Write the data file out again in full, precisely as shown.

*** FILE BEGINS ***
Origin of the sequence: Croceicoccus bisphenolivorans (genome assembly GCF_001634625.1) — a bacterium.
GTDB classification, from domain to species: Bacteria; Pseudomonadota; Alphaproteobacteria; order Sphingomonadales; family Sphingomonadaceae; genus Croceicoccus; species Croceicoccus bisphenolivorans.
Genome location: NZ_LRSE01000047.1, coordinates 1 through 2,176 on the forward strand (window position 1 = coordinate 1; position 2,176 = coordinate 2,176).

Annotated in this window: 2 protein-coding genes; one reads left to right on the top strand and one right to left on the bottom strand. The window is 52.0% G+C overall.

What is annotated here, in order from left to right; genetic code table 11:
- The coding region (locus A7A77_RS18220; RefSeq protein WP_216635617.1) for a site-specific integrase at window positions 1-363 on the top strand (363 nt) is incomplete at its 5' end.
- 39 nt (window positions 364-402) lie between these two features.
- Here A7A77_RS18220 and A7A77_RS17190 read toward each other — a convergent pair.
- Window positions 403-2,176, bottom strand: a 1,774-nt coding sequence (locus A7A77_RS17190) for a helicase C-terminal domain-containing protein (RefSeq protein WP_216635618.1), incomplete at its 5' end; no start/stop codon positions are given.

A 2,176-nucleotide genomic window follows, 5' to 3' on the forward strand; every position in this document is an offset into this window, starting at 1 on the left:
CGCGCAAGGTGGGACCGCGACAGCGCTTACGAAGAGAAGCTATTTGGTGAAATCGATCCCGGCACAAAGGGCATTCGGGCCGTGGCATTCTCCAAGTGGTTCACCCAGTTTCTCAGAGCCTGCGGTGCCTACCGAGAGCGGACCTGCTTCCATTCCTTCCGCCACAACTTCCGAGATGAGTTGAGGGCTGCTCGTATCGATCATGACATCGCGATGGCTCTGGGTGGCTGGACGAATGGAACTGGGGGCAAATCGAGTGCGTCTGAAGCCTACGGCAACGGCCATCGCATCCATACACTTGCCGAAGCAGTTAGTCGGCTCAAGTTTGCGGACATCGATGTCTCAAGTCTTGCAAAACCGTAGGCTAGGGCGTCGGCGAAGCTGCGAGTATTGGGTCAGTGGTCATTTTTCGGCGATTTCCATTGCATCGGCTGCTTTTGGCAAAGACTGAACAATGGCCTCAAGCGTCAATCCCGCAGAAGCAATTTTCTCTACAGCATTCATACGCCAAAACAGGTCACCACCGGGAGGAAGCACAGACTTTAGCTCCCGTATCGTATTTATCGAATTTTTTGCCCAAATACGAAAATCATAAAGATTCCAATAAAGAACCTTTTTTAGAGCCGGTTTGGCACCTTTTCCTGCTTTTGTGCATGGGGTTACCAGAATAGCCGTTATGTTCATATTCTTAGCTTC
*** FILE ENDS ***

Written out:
Origin of the sequence: Croceicoccus bisphenolivorans (genome assembly GCF_001634625.1) — a bacterium.
GTDB classification, from domain to species: Bacteria; Pseudomonadota; Alphaproteobacteria; order Sphingomonadales; family Sphingomonadaceae; genus Croceicoccus; species Croceicoccus bisphenolivorans.
Genome location: NZ_LRSE01000047.1, coordinates 1 through 2,176 on the forward strand (window position 1 = coordinate 1; position 2,176 = coordinate 2,176).

Annotated in this window: 2 protein-coding genes; one reads left to right on the top strand and one right to left on the bottom strand. The window is 52.0% G+C overall.

What is annotated here, in order from left to right; genetic code table 11:
- The coding region (locus A7A77_RS18220; RefSeq protein WP_216635617.1) for a site-specific integrase at window positions 1-363 on the top strand (363 nt) is incomplete at its 5' end.
- 39 nt (window positions 364-402) lie between these two features.
- Here A7A77_RS18220 and A7A77_RS17190 read toward each other — a convergent pair.
- Window positions 403-2,176, bottom strand: a 1,774-nt coding sequence (locus A7A77_RS17190) for a helicase C-terminal domain-containing protein (RefSeq protein WP_216635618.1), incomplete at its 5' end; no start/stop codon positions are given.

A 2,176-nucleotide genomic window follows, 5' to 3' on the forward strand; every position in this document is an offset into this window, starting at 1 on the left:
CGCGCAAGGTGGGACCGCGACAGCGCTTACGAAGAGAAGCTATTTGGTGAAATCGATCCCGGCACAAAGGGCATTCGGGCCGTGGCATTCTCCAAGTGGTTCACCCAGTTTCTCAGAGCCTGCGGTGCCTACCGAGAGCGGACCTGCTTCCATTCCTTCCGCCACAACTTCCGAGATGAGTTGAGGGCTGCTCGTATCGATCATGACATCGCGATGGCTCTGGGTGGCTGGACGAATGGAACTGGGGGCAAATCGAGTGCGTCTGAAGCCTACGGCAACGGCCATCGCATCCATACACTTGCCGAAGCAGTTAGTCGGCTCAAGTTTGCGGACATCGATGTCTCAAGTCTTGCAAAACCGTAGGCTAGGGCGTCGGCGAAGCTGCGAGTATTGGGTCAGTGGTCATTTTTCGGCGATTTCCATTGCATCGGCTGCTTTTGGCAAAGACTGAACAATGGCCTCAAGCGTCAATCCCGCAGAAGCAATTTTCTCTACAGCATTCATACGCCAAAACAGGTCACCACCGGGAGGAAGCACAGACTTTAGCTCCCGTATCGTATTTATCGAATTTTTTGCCCAAATACGAAAATCATAAAGATTCCAATAAAGAACCTTTTTTAGAGCCGGTTTGGCACCTTTTCCTGCTTTTGTGCATGGGGTTACCAGAATAGCCGTTATGTTCATATTCTTAGCTTC